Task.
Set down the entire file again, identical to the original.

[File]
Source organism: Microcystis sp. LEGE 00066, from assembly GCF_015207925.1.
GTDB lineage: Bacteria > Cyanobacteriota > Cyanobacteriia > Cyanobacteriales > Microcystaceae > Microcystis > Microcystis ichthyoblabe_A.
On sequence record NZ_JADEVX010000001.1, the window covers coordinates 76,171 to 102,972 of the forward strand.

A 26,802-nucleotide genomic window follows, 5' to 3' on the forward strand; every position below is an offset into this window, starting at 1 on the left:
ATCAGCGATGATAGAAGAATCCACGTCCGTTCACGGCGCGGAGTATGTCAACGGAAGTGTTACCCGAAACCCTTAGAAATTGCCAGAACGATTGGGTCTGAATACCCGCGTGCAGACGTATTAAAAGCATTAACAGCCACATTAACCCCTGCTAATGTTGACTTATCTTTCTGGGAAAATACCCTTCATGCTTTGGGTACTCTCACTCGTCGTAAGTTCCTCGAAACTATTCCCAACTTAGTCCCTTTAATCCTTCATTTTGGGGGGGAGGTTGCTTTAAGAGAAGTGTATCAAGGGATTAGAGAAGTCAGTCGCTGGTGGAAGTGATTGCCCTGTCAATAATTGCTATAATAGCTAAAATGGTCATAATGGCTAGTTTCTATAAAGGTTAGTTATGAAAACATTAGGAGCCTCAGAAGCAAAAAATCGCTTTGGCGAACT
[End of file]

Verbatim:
Source organism: Microcystis sp. LEGE 00066, from assembly GCF_015207925.1.
GTDB lineage: Bacteria > Cyanobacteriota > Cyanobacteriia > Cyanobacteriales > Microcystaceae > Microcystis > Microcystis ichthyoblabe_A.
On sequence record NZ_JADEVX010000001.1, the window covers coordinates 76,171 to 102,972 of the forward strand.

A 26,802-nucleotide genomic window follows, 5' to 3' on the forward strand; every position below is an offset into this window, starting at 1 on the left:
ATCAGCGATGATAGAAGAATCCACGTCCGTTCACGGCGCGGAGTATGTCAACGGAAGTGTTACCCGAAACCCTTAGAAATTGCCAGAACGATTGGGTCTGAATACCCGCGTGCAGACGTATTAAAAGCATTAACAGCCACATTAACCCCTGCTAATGTTGACTTATCTTTCTGGGAAAATACCCTTCATGCTTTGGGTACTCTCACTCGTCGTAAGTTCCTCGAAACTATTCCCAACTTAGTCCCTTTAATCCTTCATTTTGGGGGGGAGGTTGCTTTAAGAGAAGTGTATCAAGGGATTAGAGAAGTCAGTCGCTGGTGGAAGTGATTGCCCTGTCAATAATTGCTATAATAGCTAAAATGGTCATAATGGCTAGTTTCTATAAAGGTTAGTTATGAAAACATTAGGAGCCTCAGAAGCAAAAAATCGCTTTGGCGAACT